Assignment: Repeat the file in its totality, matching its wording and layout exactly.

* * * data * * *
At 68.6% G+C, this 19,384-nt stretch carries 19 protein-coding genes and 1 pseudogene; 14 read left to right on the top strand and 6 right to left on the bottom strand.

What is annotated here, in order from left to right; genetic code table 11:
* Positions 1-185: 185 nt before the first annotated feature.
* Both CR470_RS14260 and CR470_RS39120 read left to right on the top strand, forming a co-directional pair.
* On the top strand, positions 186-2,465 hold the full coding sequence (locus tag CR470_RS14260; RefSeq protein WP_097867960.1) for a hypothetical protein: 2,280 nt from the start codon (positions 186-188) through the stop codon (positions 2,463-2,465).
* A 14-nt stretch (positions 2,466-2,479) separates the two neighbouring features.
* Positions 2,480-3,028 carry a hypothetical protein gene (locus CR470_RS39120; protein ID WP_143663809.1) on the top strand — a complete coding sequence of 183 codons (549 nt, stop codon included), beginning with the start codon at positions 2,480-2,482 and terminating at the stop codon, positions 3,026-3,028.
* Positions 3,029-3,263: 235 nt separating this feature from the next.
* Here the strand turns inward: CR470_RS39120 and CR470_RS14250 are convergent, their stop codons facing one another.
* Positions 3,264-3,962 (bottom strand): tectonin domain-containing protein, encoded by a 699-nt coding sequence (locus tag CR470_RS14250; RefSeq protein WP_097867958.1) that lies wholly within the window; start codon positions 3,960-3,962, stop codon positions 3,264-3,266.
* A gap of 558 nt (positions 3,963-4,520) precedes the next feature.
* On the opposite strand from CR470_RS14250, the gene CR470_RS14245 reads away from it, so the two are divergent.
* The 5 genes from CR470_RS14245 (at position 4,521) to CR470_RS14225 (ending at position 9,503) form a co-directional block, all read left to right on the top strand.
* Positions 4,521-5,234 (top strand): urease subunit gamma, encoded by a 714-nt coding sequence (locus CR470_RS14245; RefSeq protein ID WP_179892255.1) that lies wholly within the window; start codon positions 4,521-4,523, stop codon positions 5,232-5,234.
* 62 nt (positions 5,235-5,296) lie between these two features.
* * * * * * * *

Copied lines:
At 68.6% G+C, this 19,384-nt stretch carries 19 protein-coding genes and 1 pseudogene; 14 read left to right on the top strand and 6 right to left on the bottom strand.

What is annotated here, in order from left to right; genetic code table 11:
* Positions 1-185: 185 nt before the first annotated feature.
* Both CR470_RS14260 and CR470_RS39120 read left to right on the top strand, forming a co-directional pair.
* On the top strand, positions 186-2,465 hold the full coding sequence (locus tag CR470_RS14260; RefSeq protein WP_097867960.1) for a hypothetical protein: 2,280 nt from the start codon (positions 186-188) through the stop codon (positions 2,463-2,465).
* A 14-nt stretch (positions 2,466-2,479) separates the two neighbouring features.
* Positions 2,480-3,028 carry a hypothetical protein gene (locus CR470_RS39120; protein ID WP_143663809.1) on the top strand — a complete coding sequence of 183 codons (549 nt, stop codon included), beginning with the start codon at positions 2,480-2,482 and terminating at the stop codon, positions 3,026-3,028.
* Positions 3,029-3,263: 235 nt separating this feature from the next.
* Here the strand turns inward: CR470_RS39120 and CR470_RS14250 are convergent, their stop codons facing one another.
* Positions 3,264-3,962 (bottom strand): tectonin domain-containing protein, encoded by a 699-nt coding sequence (locus tag CR470_RS14250; RefSeq protein WP_097867958.1) that lies wholly within the window; start codon positions 3,960-3,962, stop codon positions 3,264-3,266.
* A gap of 558 nt (positions 3,963-4,520) precedes the next feature.
* On the opposite strand from CR470_RS14250, the gene CR470_RS14245 reads away from it, so the two are divergent.
* The 5 genes from CR470_RS14245 (at position 4,521) to CR470_RS14225 (ending at position 9,503) form a co-directional block, all read left to right on the top strand.
* Positions 4,521-5,234 (top strand): urease subunit gamma, encoded by a 714-nt coding sequence (locus CR470_RS14245; RefSeq protein ID WP_179892255.1) that lies wholly within the window; start codon positions 4,521-4,523, stop codon positions 5,232-5,234.
* 62 nt (positions 5,235-5,296) lie between these two features.